DÄ internationalArchive24/2015List of Drugs That Can Cause Depression
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As a neurologist working in a large hospital without a department of psychiatry, I am regularly asked questions about the treatment of depressive disorders when providing consultation services. Compared with reading through the current article (1), it is significantly more taxing to study a guideline of more than 250 pages or its summary with still more than 50 pages. I find the authors’ clear statement with regard to the diagnosis and stepwise therapy of chronic and treatment-resistant depression plausible and it will become a clear guiding principle.

Only the list of drugs that can cause depression was somewhat disappointing. Initially, I was enthusiastic about it as it addresses a common problem. When the Department of Internal Medicine calls me for a consultation, I am frequently confronted with patients taking ten different medicines and I am asked whether these are responsible for the patient’s depressive mood. This list, unfortunately, seems to have no sensible structure (item 1 would include items 2 to 4; are digitalis preparations no cardiac medications?) And there are mistakes (levodopamine is actually levodopa—by the way, it reportedly has an antidepressant effect, at least in patients with Parkinson’s disease; or is the substance blamed for the depression often associated Parkinson’s disease?). It would have been very helpful if the authors had highlighted substances from each of the various drug classes that have a comparatively low depression-promoting effect. In clinical practice, it is unfortunately unrealistic to simply discontinue the heart and antihypertensive medications. To compile such a table would have been much more difficult—from such an authoritative source, I would have wished to receive this kind of support.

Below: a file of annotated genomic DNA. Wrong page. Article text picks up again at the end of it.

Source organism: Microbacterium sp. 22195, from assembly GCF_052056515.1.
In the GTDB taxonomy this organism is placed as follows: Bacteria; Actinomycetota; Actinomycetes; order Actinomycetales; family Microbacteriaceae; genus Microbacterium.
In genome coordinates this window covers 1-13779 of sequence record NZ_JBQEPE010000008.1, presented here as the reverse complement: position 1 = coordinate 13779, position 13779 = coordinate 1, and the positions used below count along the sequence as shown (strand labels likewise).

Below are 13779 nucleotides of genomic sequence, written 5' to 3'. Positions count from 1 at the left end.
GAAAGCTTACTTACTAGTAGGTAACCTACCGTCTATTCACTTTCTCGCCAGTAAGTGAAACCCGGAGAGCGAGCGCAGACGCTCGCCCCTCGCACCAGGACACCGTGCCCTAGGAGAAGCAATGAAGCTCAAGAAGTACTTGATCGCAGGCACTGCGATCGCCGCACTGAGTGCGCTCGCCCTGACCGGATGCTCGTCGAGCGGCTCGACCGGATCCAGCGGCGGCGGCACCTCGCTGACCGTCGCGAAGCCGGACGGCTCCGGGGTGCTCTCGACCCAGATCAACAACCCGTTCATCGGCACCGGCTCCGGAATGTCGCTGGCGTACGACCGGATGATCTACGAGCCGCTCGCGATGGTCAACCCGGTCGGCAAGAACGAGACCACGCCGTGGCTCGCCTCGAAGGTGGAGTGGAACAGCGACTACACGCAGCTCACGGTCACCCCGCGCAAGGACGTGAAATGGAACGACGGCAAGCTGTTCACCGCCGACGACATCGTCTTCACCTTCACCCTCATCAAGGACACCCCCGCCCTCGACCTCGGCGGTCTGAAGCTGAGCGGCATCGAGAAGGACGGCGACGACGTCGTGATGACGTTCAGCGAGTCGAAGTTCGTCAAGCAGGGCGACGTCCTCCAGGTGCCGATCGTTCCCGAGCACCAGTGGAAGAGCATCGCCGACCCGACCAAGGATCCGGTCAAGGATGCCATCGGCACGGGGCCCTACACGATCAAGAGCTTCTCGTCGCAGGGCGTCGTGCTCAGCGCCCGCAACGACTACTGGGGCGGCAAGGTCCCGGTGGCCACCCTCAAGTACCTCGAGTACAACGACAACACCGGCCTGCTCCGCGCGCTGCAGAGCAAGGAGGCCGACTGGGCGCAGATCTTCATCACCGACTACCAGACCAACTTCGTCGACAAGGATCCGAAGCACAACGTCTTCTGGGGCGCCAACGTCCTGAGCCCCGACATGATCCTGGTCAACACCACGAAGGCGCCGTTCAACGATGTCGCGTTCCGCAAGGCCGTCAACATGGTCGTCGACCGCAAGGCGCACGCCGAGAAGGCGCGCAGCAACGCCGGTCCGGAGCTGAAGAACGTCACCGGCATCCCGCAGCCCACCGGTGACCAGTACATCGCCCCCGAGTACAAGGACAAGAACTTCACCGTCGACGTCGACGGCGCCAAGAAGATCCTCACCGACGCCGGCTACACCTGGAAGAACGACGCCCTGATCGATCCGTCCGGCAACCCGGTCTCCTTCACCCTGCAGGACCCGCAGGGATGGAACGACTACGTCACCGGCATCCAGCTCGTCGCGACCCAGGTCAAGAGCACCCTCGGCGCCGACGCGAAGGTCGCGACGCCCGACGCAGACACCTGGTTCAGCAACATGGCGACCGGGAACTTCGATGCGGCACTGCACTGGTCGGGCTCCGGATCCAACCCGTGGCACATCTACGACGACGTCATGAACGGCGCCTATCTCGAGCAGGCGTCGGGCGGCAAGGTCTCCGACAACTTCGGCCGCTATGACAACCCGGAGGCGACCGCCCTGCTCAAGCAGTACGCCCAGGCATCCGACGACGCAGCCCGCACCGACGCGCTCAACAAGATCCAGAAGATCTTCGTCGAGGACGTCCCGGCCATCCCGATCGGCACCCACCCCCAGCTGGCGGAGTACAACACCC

Nevertheless, I am happy to add this article—especially in its electronic version—to my “consultation library“.

DOI: 10.3238/arztebl.2015.0420a

Dr. med. Stephan Kinze

Klinik für Neurologie, Unfallkrankenhaus Berlin

stephan.kinze@ukb.de

Conflict of interest statement
Dr. Kinze is a lecturer at the Institut für Verhaltenstherapie (IVT) GmbH in Lübben, Germany.

1.
Bschor T, Bauer M, Adli M: Chronic and treatment resistant depression —diagnosis and stepwise therapy. Dtsch Arztebl Int 2014; 111: 766–76 VOLLTEXT
1.Bschor T, Bauer M, Adli M: Chronic and treatment resistant depression —diagnosis and stepwise therapy. Dtsch Arztebl Int 2014; 111: 766–76 VOLLTEXT

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